The following detailed description includes references to the accompanying drawings, which form a part of the detailed description. The drawings show, by way of illustration, specific embodiments in which the present leads and methods may be practiced. These embodiments, which are also referred to herein as “examples,” are described in enough detail to enable those skilled in the art to practice the present leads and methods. The embodiments may be combined, other embodiments may be utilized or structural or logical changes may be made without departing from the scope of the present leads and methods. The following detailed description is, therefore, not to be taken in a limiting sense, and the scope of the present leads and methods is defined by the appended claims and their legal equivalents.

In this document, the terms “a” or “an” are used to include one or more than one, and the term “or” is used to refer to a nonexclusive “or” unless otherwise indicated. In addition, it is to be understood that the phraseology or terminology employed herein, and not otherwise defined, is for the purpose of description only and not of limitation.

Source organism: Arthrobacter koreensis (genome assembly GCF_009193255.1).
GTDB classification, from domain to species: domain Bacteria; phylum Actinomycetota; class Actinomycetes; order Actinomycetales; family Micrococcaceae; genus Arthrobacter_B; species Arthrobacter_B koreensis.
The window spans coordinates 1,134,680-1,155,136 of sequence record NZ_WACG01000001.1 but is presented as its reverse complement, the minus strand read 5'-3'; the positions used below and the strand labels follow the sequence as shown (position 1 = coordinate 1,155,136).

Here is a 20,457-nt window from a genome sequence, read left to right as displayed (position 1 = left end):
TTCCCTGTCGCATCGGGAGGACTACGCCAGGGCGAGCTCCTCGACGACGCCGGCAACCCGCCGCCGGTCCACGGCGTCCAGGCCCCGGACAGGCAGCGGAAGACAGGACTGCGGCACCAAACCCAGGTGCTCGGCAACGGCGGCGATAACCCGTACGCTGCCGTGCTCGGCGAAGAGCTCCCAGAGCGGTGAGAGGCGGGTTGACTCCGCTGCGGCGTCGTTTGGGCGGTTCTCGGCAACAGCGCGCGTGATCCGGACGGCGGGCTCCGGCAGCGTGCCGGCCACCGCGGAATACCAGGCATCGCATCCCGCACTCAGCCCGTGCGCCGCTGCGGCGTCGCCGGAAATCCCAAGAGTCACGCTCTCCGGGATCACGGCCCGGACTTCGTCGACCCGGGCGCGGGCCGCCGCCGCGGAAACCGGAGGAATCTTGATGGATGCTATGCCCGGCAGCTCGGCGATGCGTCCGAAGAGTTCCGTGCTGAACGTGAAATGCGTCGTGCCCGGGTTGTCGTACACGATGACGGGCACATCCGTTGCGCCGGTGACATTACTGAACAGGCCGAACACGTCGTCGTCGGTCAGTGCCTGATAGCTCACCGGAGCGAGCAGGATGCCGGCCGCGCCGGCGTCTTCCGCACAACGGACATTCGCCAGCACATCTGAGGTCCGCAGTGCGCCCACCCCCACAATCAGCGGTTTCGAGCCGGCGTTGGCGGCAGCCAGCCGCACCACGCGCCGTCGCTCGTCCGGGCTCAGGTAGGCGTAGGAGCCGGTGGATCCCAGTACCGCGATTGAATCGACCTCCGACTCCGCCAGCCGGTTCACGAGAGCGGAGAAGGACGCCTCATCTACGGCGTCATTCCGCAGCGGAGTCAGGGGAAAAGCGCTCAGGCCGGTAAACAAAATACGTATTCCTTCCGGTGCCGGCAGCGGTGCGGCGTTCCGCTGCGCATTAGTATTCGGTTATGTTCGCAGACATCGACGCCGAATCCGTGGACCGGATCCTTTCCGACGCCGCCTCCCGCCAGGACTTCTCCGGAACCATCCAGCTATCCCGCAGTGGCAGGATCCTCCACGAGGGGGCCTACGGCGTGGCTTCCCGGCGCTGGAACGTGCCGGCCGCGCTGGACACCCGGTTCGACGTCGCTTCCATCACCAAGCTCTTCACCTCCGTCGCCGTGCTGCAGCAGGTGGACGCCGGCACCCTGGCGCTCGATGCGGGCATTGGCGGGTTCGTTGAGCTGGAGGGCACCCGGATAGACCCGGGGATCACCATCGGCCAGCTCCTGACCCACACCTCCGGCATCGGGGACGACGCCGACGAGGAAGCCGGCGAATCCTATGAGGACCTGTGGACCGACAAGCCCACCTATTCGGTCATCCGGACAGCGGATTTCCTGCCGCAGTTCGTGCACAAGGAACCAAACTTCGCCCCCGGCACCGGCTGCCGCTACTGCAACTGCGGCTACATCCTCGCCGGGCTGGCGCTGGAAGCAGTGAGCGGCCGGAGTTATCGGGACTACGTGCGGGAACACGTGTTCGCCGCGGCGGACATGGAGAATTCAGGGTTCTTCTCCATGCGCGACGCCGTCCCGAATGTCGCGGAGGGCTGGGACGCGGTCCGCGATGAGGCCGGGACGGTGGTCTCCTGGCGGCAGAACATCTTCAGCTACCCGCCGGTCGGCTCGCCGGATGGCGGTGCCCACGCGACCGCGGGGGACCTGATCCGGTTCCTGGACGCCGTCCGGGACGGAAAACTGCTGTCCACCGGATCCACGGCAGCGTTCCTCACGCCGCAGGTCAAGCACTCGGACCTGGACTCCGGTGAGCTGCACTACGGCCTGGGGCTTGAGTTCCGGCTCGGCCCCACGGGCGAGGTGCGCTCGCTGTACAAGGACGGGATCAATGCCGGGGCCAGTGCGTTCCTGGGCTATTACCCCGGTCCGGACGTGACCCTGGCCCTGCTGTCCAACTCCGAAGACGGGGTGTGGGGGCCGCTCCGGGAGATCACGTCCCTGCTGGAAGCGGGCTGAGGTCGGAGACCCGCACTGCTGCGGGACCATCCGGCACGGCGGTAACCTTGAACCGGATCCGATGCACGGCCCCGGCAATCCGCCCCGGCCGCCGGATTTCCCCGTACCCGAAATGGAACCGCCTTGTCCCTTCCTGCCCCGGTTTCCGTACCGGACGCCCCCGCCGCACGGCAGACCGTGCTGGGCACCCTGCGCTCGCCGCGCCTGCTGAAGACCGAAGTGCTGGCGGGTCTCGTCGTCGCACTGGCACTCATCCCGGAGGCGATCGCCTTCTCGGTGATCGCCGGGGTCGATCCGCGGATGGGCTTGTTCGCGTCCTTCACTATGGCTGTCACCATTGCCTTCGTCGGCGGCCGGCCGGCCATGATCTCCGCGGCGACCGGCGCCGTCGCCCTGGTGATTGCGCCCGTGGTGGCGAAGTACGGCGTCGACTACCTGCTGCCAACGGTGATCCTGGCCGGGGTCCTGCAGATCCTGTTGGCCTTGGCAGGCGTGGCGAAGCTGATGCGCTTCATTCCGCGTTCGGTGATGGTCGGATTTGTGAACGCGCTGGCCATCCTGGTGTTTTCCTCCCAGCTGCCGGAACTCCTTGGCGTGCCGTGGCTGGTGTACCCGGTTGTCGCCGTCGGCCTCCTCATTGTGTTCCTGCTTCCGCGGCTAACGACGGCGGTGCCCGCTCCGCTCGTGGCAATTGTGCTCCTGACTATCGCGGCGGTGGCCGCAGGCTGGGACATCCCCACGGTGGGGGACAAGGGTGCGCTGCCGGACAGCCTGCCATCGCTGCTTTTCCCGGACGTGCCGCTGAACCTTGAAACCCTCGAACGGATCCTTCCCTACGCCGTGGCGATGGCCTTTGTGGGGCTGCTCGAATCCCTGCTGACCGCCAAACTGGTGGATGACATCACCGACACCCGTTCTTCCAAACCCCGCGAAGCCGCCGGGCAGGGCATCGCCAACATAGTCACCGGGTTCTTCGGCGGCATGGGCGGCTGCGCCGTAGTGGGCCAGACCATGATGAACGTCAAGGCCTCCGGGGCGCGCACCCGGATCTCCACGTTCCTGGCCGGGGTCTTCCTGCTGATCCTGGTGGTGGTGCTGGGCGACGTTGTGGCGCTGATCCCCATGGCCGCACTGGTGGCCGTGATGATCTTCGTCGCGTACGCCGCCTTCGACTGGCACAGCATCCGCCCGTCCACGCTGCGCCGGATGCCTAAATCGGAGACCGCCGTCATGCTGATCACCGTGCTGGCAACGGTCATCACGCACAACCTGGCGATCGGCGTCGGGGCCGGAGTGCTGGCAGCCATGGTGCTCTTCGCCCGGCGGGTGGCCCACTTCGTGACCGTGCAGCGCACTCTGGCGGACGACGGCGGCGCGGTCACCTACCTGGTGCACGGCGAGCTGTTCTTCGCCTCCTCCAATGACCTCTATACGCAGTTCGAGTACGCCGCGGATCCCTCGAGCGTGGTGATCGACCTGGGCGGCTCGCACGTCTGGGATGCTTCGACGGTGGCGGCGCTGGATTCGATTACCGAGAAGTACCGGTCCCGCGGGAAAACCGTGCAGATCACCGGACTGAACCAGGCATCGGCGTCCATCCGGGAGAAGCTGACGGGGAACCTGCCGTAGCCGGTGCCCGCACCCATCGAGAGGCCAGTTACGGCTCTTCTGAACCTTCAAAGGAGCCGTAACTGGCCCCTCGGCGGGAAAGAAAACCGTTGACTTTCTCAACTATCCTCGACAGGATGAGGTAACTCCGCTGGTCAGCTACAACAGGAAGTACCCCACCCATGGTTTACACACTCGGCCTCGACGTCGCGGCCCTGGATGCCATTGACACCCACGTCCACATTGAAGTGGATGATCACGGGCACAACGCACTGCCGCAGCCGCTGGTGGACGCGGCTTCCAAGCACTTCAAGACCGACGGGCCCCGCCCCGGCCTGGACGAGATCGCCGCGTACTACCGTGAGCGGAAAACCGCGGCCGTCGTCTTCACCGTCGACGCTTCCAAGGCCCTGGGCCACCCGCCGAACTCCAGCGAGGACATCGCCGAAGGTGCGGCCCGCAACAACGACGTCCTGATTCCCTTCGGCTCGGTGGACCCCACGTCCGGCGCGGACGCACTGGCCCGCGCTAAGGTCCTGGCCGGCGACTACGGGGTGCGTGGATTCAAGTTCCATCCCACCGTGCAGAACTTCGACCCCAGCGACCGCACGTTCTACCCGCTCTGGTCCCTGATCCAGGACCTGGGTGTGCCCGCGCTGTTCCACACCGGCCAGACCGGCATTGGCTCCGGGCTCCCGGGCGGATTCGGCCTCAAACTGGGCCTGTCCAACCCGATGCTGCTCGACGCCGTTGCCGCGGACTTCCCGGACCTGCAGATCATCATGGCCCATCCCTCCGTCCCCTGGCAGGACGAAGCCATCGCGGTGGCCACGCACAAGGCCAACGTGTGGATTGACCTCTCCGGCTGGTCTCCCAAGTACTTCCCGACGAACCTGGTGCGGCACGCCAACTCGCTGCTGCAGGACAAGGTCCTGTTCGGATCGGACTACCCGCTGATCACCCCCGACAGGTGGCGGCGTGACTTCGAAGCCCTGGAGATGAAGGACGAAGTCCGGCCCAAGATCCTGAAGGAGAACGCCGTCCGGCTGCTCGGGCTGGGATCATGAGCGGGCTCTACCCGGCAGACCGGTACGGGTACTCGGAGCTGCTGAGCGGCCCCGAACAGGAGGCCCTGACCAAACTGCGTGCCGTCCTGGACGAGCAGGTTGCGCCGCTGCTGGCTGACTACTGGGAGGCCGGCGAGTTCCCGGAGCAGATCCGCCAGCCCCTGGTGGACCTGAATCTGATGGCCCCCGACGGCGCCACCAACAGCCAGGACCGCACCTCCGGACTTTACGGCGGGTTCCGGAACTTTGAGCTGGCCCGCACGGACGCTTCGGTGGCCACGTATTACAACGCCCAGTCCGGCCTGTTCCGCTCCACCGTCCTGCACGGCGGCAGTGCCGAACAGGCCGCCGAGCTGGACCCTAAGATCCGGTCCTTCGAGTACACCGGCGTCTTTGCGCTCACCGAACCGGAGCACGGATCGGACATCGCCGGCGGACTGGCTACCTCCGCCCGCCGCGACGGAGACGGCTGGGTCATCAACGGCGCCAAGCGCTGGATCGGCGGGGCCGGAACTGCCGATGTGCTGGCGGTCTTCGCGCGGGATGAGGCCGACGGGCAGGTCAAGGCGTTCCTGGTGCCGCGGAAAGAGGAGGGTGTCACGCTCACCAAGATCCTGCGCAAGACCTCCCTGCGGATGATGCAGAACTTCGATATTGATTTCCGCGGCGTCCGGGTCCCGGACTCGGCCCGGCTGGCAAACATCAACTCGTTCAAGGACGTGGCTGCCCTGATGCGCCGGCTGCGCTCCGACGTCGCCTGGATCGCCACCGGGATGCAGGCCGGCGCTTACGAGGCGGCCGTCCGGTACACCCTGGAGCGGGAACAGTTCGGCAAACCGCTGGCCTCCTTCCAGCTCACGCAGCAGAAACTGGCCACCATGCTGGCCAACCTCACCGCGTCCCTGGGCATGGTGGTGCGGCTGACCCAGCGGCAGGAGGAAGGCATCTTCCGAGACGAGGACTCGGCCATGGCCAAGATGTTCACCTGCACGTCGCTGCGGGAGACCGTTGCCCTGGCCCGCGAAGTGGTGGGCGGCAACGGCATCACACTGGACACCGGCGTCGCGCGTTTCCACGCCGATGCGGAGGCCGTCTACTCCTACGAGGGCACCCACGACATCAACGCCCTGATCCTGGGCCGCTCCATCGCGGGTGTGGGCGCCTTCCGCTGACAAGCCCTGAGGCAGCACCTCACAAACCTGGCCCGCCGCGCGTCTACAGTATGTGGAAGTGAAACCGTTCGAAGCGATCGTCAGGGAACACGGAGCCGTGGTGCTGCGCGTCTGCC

FIG. 1 illustrates a schematic view of a cardiac defibrillator system 100, which is useful for the correction of tachycardia or fibrillation, among other things. The system 100 includes an implantable medical device 102 and at least one implantable defibrillator lead 104. As shown, the implantable defibrillator lead 104 includes a lead body 120 extending from a lead proximal end portion 106, coupled with the implantable medical device 102, to a lead distal end portion 108 implanted within, on, or near a heart 114, with a lead intermediate portion 116 therebetween. The lead intermediate portion 116 or the lead distal end portion 108 includes at least one shocking coil electrode 110, wherein the at least one shocking coil electrode 110 is defined in part by a longitudinal axis. In this example, the at least one shocking coil electrode 110 is surrounded by a fibrosis-limiting material 112. In various examples, the fibrosis-limiting material 112 comprises a thin, polymeric layer coaxially surrounding and contacting an outer surface 370 (FIG. 3) of the helically wound shocking coil electrode 110.